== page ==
Culture, Media and Sport CommitteeWritten evidence submitted by Share the Vision (STV)

1. Summary

1.1 STV wishes to submit evidence from the perspective of the three million print disabled people whose interests we represent.

1.2 STV believes that the fundamental aims and values underpinning public library services, as set out in the 1964 Act, remain valid for the 21st century digitally networked world to which public libraries have already adapted.

1.3 The basic requirements in order to provide a comprehensive and efficient service apply equally to print disabled people. However, library services need to make appropriate adjustments to remove the barriers which prevent print disabled people making use of the service.

1.4 The issue is not just library closures but all budget reductions in library services and their specific impact on print disabled people.

1.5 We are also concerned that the proposed attempts to hand over governance to local communities will undermine the equality requirements which have been a feature of library services and upon which disabled people depend for equal access.

1.6 The closure of a library is the loss of a major community asset which has a disproportionate effect on the most disadvantaged members of society.

1.7 In 2011–12 councils have made disproportionate cuts to cultural budgets and this will have damaging effect on overall community well being.

1.8 The Secretary of State’s powers of intervention are appropriate and adequate but underused.

2. Background

2.1 Share the Vision welcomes the initiative of the Culture, Media and Sports Committee in holding this timely inquiry and wishes to submit its views.

2.2 Founded in 1989, STV is a UK-wide partnership of the main voluntary sector organisations that produce and lend reading materials in accessible formats for print disabled people and the main bodies for publicly funded libraries. There are three million print disabled people in the UK including people with sight loss, dyslexia and other reading impairments.

2.3 STV’s objective is to improve access to library and information services for print disabled people through co-operative working within and between the two sectors. As a member of the Right to Read Alliance, STV campaigns and contributes to debates at local, regional, national, European and international levels to ensure that the needs and interests of print disabled people are taken into account.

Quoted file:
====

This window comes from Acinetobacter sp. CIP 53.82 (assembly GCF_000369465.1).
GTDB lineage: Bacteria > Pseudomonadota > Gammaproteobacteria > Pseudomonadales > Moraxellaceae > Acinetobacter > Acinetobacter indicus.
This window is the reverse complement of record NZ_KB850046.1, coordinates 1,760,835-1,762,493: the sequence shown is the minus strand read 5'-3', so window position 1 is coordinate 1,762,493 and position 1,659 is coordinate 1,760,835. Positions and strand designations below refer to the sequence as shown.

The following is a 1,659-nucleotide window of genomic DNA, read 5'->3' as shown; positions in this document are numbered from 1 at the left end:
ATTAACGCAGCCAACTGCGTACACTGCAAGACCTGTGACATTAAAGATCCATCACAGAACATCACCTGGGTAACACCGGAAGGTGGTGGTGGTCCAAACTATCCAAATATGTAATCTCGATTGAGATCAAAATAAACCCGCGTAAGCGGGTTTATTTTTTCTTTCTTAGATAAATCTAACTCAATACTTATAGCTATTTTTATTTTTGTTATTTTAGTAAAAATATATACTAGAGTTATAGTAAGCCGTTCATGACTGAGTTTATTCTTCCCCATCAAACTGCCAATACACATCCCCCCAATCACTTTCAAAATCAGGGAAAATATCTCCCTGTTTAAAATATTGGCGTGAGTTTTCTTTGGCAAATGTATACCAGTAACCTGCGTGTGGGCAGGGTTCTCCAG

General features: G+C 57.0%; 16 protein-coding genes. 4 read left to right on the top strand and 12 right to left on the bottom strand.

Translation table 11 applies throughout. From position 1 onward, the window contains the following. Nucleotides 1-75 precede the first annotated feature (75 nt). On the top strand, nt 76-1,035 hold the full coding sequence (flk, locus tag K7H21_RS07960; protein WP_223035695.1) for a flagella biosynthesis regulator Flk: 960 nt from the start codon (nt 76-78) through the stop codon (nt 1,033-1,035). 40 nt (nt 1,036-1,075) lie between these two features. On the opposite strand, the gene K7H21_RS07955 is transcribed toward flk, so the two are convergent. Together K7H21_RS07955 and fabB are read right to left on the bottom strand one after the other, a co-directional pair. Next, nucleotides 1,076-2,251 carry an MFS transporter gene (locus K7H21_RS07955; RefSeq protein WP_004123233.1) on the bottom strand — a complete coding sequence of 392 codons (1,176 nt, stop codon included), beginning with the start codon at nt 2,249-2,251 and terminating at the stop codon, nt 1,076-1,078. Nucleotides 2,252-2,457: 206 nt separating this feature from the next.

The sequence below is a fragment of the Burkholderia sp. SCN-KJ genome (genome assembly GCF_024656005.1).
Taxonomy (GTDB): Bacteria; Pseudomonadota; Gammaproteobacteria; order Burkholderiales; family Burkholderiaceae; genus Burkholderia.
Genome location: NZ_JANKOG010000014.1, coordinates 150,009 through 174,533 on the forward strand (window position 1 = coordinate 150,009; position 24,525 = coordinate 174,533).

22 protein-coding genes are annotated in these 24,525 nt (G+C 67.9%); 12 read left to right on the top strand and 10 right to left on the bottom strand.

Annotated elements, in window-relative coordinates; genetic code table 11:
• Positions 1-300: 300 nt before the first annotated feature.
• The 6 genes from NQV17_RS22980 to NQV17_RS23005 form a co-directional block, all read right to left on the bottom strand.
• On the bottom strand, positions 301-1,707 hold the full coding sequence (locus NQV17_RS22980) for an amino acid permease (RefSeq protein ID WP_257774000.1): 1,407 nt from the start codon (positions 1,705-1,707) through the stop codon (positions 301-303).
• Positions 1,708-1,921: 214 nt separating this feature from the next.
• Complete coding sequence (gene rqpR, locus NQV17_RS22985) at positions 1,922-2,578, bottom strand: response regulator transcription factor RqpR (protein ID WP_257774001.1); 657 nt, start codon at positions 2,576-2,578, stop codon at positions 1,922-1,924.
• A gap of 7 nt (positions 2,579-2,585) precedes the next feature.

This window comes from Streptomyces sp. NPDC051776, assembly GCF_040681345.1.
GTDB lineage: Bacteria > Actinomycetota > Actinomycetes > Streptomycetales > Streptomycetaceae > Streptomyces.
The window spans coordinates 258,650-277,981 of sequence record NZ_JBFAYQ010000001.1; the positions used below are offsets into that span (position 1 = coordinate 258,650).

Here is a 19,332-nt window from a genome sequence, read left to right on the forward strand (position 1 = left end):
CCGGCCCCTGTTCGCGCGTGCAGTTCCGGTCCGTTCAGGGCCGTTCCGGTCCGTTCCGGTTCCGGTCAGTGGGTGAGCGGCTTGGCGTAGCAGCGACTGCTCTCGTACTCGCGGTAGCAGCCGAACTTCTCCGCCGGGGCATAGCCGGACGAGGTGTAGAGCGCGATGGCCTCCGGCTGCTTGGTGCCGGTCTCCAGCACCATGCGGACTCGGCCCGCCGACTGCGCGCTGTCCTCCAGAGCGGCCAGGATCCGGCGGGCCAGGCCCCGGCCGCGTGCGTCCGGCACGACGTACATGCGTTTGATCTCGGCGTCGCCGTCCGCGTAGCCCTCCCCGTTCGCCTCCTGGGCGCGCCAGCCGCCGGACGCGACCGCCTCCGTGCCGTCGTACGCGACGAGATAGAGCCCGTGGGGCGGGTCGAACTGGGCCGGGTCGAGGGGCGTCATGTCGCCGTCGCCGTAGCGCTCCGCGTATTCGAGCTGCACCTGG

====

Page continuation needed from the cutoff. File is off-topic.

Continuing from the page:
2.4 It is from this perspective that STV wishes to contribute to the Committee’s consideration of the important issue of library closures and the four questions raised by the Committee.

2.5 This response is endorsed by the Right to Read Alliance.

3. What constitutes a comprehensive and efficient library service for the 21st Century?

3.1 We believe that the fundamental aims and values underpinning public library services, as set out in the 1964 Act, remain valid for the 21st century digitally networked world to which public libraries have already adapted. To be comprehensive and efficient they need to offer the following features to the citizens they serve.

3.1.1 Accessible services, whether building or otherwise based, which permit all members of society to access them conveniently.

3.1.2 An appropriate range of reading and information materials which people can borrow or study in the library for leisure, cultural, educational, occupational or other personal purposes.

3.1.3 In the modern age, this range clearly has to incorporate digital content which the user can access on site via devices provided within the library or at a distance via their own ICT.

3.1.4 A range of additional facilities and activities which contribute to local community life such as meeting rooms, exhibition facilities, story hours for local children, reading groups, ICT familiarisation classes for older people, etc.

3.1.5 A core of professionally qualified staff who can ensure that the needs of local communities are identified and then organise appropriate resources to assist local people to avail themselves of services and activities which are relevant to their personal needs and interests.

3.2 These basic requirements are the same for print disabled people as for sighted people. Additionally, libraries need to make some fundamental adjustments to ensure that print disabled people have equal opportunity to access services. Buildings have to designed to be fully accessible with appropriate lighting, colour contrast, signage etc; alternative service delivery methods have to be provided for those people who cannot travel to library buildings; reading materials have to be provided in accessible formats for those who cannot read standard print materials; assistive technology has to be provided for those who cannot use basic ICT equipment; the new digital formats have to be designed with inbuilt accessibility features which are not disabled by suppliers; and, most importantly, library staff need to be aware of the needs of print disabled people and how they can best be met. These are the basic requirements for a comprehensive and efficient library service for print disabled people.

4. The extent to which the planned closures are compatible with the requirements of the 1964 Act and the Charteris Report

4.1 Whilst we share the Committee’s concern about the potential effects of library closures, we believe that the real issue is not just closures but the extent of the budget reductions being made by public library authorities this year and in subsequent years; the effects that these reductions will have on the fundamentals outlined above; and how public library authorities in England propose to organise and manage their remaining library services, taking into account the different models outlined in the Future Libraries Programme, sponsored by DCMS and carried out by the former Museums, Libraries and Archives Council and the Local Government Association.